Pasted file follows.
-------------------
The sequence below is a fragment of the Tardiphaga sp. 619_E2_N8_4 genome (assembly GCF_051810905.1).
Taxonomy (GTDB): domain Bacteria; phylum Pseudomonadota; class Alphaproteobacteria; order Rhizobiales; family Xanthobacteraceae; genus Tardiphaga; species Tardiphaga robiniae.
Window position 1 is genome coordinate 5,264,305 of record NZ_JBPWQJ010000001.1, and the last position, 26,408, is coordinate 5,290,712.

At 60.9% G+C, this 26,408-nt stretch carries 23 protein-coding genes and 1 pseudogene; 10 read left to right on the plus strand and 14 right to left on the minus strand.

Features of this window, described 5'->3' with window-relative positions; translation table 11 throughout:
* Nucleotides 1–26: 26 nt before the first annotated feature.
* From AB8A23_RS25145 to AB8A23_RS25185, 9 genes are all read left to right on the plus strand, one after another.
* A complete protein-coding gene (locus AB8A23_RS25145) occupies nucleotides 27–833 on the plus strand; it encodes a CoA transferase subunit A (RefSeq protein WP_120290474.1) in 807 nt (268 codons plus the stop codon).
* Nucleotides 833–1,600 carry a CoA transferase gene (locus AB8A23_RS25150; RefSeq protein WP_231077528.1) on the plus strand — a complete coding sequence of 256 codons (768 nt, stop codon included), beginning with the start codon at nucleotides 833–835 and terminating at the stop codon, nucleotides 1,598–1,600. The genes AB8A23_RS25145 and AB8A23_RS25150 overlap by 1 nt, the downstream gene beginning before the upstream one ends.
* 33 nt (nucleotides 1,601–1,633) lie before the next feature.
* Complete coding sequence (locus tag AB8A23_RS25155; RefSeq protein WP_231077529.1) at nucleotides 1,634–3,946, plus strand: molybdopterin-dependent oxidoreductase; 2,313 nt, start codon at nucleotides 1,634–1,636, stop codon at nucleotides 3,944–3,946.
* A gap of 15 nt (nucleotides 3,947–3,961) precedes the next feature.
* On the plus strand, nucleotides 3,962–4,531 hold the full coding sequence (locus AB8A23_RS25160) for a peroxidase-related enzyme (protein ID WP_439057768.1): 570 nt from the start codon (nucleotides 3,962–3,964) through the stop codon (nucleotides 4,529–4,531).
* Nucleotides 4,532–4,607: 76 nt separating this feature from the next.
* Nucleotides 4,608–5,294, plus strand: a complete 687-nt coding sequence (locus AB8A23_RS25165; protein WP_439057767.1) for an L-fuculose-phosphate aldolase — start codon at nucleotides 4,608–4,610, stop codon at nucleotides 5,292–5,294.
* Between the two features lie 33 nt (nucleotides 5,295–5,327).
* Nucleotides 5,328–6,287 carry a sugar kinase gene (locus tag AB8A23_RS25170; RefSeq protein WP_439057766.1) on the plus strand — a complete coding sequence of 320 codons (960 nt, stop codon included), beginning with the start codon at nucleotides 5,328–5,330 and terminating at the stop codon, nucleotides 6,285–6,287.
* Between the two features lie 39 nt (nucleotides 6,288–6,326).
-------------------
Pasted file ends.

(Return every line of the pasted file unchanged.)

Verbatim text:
The sequence below is a fragment of the Tardiphaga sp. 619_E2_N8_4 genome (assembly GCF_051810905.1).
Taxonomy (GTDB): domain Bacteria; phylum Pseudomonadota; class Alphaproteobacteria; order Rhizobiales; family Xanthobacteraceae; genus Tardiphaga; species Tardiphaga robiniae.
Window position 1 is genome coordinate 5,264,305 of record NZ_JBPWQJ010000001.1, and the last position, 26,408, is coordinate 5,290,712.

At 60.9% G+C, this 26,408-nt stretch carries 23 protein-coding genes and 1 pseudogene; 10 read left to right on the plus strand and 14 right to left on the minus strand.

Features of this window, described 5'->3' with window-relative positions; translation table 11 throughout:
* Nucleotides 1–26: 26 nt before the first annotated feature.
* From AB8A23_RS25145 to AB8A23_RS25185, 9 genes are all read left to right on the plus strand, one after another.
* A complete protein-coding gene (locus AB8A23_RS25145) occupies nucleotides 27–833 on the plus strand; it encodes a CoA transferase subunit A (RefSeq protein WP_120290474.1) in 807 nt (268 codons plus the stop codon).
* Nucleotides 833–1,600 carry a CoA transferase gene (locus AB8A23_RS25150; RefSeq protein WP_231077528.1) on the plus strand — a complete coding sequence of 256 codons (768 nt, stop codon included), beginning with the start codon at nucleotides 833–835 and terminating at the stop codon, nucleotides 1,598–1,600. The genes AB8A23_RS25145 and AB8A23_RS25150 overlap by 1 nt, the downstream gene beginning before the upstream one ends.
* 33 nt (nucleotides 1,601–1,633) lie before the next feature.
* Complete coding sequence (locus tag AB8A23_RS25155; RefSeq protein WP_231077529.1) at nucleotides 1,634–3,946, plus strand: molybdopterin-dependent oxidoreductase; 2,313 nt, start codon at nucleotides 1,634–1,636, stop codon at nucleotides 3,944–3,946.
* A gap of 15 nt (nucleotides 3,947–3,961) precedes the next feature.
* On the plus strand, nucleotides 3,962–4,531 hold the full coding sequence (locus AB8A23_RS25160) for a peroxidase-related enzyme (protein ID WP_439057768.1): 570 nt from the start codon (nucleotides 3,962–3,964) through the stop codon (nucleotides 4,529–4,531).
* Nucleotides 4,532–4,607: 76 nt separating this feature from the next.
* Nucleotides 4,608–5,294, plus strand: a complete 687-nt coding sequence (locus AB8A23_RS25165; protein WP_439057767.1) for an L-fuculose-phosphate aldolase — start codon at nucleotides 4,608–4,610, stop codon at nucleotides 5,292–5,294.
* Between the two features lie 33 nt (nucleotides 5,295–5,327).
* Nucleotides 5,328–6,287 carry a sugar kinase gene (locus tag AB8A23_RS25170; RefSeq protein WP_439057766.1) on the plus strand — a complete coding sequence of 320 codons (960 nt, stop codon included), beginning with the start codon at nucleotides 5,328–5,330 and terminating at the stop codon, nucleotides 6,285–6,287.
* Between the two features lie 39 nt (nucleotides 6,288–6,326).